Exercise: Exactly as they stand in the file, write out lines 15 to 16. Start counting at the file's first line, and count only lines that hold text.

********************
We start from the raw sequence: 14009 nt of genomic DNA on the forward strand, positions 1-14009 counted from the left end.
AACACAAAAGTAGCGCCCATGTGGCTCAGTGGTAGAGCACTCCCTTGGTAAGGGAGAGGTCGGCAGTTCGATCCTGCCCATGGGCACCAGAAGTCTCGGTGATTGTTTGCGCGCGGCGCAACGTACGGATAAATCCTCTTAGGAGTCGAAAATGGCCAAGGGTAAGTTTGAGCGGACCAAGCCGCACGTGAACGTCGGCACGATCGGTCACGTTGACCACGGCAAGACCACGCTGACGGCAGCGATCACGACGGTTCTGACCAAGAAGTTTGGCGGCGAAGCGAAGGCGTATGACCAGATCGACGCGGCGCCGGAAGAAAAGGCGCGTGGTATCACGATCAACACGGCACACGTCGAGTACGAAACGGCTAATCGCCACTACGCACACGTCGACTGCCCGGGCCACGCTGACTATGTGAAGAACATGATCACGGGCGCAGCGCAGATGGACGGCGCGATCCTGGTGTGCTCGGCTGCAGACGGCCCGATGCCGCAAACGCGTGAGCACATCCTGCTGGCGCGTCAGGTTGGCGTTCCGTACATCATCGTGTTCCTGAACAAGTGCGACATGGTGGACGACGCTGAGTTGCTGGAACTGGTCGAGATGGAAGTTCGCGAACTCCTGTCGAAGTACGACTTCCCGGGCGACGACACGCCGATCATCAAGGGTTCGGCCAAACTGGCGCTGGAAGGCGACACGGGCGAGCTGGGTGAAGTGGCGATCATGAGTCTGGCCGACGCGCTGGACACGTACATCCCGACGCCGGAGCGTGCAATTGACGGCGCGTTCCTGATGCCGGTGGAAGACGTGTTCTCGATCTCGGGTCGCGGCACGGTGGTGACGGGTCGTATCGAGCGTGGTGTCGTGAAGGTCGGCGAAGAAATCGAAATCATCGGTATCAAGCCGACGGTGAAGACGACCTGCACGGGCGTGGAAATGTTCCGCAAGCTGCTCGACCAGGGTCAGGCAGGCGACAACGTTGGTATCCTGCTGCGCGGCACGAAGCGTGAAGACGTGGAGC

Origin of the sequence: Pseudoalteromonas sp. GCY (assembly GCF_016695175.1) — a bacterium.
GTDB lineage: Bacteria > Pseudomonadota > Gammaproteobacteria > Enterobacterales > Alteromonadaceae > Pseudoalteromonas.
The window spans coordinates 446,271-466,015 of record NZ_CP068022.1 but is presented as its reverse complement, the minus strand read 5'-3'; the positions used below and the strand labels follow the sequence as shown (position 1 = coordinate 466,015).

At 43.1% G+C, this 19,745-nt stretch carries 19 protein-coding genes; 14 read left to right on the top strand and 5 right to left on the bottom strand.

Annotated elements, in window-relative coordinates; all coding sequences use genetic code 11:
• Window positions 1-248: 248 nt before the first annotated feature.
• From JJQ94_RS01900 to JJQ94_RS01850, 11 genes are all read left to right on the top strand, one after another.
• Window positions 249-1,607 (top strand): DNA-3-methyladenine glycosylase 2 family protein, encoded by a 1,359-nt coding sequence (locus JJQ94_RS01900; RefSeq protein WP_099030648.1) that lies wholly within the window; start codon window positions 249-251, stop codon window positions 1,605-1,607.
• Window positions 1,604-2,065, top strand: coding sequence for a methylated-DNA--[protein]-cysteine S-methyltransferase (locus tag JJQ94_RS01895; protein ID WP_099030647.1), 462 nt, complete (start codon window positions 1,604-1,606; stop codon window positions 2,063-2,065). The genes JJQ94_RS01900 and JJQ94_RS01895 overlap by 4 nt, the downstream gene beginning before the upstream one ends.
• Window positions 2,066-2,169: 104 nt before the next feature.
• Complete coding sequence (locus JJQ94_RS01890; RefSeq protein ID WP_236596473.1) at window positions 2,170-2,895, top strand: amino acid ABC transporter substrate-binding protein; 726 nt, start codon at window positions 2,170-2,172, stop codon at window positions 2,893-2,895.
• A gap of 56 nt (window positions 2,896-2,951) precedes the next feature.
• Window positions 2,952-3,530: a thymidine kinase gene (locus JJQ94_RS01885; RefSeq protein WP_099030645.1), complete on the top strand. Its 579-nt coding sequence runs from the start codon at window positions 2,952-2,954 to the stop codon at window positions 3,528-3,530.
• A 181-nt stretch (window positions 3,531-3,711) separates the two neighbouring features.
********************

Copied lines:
• Window positions 2,952-3,530: a thymidine kinase gene (locus JJQ94_RS01885; RefSeq protein WP_099030645.1), complete on the top strand. Its 579-nt coding sequence runs from the start codon at window positions 2,952-2,954 to the stop codon at window positions 3,528-3,530.
• A 181-nt stretch (window positions 3,531-3,711) separates the two neighbouring features.